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Bureau study says Long Lake is solid on the bottom

Published March 30, 2004


If water were pumped into the Long Lake Valley it wouldn't leak from the bottom, according to a study by the U.S. Bureau of Reclamation.

"It would provide a foundation for storage of water," said Rae Olsen, spokeswoman for the Bureau's Klamath Falls office.

The Long Lake Valley northwest of Klamath Falls has long been talked about as a potential spot for a reservoir. Bureau scientists took soil samples in the study that began in October and concluded in December.

Olsen said the scientists have found that the bottom of the valley is impermeable, meaning it should be able to hold water.

Olsen said the scientists need to study how well slopes on the side of the valley hold water - early data shows the walls allow more seepage as they rise from the valley floor. Because budgets are already filled out for fiscal years 2005 and 2006, the report would need to be part of the 2007 budget, she said.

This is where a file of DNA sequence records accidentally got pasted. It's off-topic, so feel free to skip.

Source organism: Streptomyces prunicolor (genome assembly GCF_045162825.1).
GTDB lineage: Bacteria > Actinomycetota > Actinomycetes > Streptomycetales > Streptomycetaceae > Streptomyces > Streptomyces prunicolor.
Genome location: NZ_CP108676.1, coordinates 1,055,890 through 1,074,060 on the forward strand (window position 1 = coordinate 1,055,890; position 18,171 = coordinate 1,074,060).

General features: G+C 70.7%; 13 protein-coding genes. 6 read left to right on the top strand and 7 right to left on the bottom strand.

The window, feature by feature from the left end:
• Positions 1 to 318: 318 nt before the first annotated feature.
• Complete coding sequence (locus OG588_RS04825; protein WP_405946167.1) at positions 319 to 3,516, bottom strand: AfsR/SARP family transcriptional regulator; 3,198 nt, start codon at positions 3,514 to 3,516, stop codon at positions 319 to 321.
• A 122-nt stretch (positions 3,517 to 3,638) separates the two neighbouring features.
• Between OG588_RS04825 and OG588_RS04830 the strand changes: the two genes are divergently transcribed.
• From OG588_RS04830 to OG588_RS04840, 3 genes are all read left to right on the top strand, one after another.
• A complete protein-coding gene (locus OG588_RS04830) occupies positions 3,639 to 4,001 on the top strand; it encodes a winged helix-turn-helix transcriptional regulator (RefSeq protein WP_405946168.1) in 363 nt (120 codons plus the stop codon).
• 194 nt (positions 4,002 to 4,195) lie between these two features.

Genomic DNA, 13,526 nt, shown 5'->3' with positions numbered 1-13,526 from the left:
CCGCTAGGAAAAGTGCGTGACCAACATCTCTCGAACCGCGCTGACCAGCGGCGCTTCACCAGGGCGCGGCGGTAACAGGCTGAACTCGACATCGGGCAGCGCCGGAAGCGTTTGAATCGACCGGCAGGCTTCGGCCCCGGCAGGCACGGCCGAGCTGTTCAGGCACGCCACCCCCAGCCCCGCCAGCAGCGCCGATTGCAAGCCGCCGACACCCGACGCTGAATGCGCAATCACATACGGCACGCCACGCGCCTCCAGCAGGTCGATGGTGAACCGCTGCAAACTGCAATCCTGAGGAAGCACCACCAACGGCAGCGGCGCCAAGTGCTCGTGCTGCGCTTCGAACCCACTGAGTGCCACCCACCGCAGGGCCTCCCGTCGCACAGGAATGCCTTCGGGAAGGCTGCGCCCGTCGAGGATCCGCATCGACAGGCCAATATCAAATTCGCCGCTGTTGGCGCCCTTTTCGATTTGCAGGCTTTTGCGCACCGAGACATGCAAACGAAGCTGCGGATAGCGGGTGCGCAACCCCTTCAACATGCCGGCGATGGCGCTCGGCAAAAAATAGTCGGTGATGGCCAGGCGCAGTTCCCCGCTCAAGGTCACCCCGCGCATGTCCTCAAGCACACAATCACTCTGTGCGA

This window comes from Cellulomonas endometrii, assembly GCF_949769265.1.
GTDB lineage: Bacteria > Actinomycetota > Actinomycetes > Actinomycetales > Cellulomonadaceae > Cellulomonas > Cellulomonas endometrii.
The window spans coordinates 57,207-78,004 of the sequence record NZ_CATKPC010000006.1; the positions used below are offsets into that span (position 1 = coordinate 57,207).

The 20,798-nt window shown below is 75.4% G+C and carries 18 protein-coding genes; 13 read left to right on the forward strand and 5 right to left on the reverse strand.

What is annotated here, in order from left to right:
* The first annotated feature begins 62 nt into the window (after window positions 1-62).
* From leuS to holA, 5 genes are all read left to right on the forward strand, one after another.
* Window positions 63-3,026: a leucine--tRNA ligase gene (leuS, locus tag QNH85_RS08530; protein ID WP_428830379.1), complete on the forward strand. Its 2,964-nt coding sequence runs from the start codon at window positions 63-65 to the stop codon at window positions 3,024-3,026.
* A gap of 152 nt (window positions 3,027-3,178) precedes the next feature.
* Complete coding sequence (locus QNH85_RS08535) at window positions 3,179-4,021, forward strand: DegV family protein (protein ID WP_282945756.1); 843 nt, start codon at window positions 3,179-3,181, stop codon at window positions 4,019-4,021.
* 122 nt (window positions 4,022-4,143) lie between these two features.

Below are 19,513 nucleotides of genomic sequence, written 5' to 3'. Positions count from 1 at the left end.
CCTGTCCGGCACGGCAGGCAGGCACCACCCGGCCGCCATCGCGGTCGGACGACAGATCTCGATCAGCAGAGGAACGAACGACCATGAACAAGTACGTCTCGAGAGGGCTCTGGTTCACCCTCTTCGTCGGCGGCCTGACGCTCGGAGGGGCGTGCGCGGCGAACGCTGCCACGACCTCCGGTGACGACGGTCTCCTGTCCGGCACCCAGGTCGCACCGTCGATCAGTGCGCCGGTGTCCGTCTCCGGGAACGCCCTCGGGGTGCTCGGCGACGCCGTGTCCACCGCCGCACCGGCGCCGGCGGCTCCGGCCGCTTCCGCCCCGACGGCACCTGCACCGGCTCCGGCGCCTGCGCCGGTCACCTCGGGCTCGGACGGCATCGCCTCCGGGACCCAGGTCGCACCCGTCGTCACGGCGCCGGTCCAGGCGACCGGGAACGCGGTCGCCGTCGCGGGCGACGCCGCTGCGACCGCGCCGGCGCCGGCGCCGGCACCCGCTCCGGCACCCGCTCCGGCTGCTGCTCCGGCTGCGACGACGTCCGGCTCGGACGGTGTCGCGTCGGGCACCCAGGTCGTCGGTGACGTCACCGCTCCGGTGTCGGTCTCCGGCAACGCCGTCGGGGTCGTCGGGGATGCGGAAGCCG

The report on the valley's sides would be part of an extensive scientific survey to determine the feasibility of storing water in the valley, Olsen said. The report would cost several million dollars.

If the valley is found to be a good place to store water, construction could begin after 2010.

The Klamath Tribes, Klamath Water Users Association, Tulelake Growers Association and more than 20 other groups - including five counties in Southern Oregon and Northern California - have drafted letters in support of such a study.

In December, Reclamation Project Manager Dave Sabo said a full-blown study of the Long Lake idea would take three to four years and cost $8 million to $10 million. At the time, Sabo said creating the reservoir would cost more than half a billion dollars.

Olsen said the new report should change the expected cost of the project, but by how much won't be known until the extensive study is complete.

"Until then it is all unscientific, wild guesses," she said.


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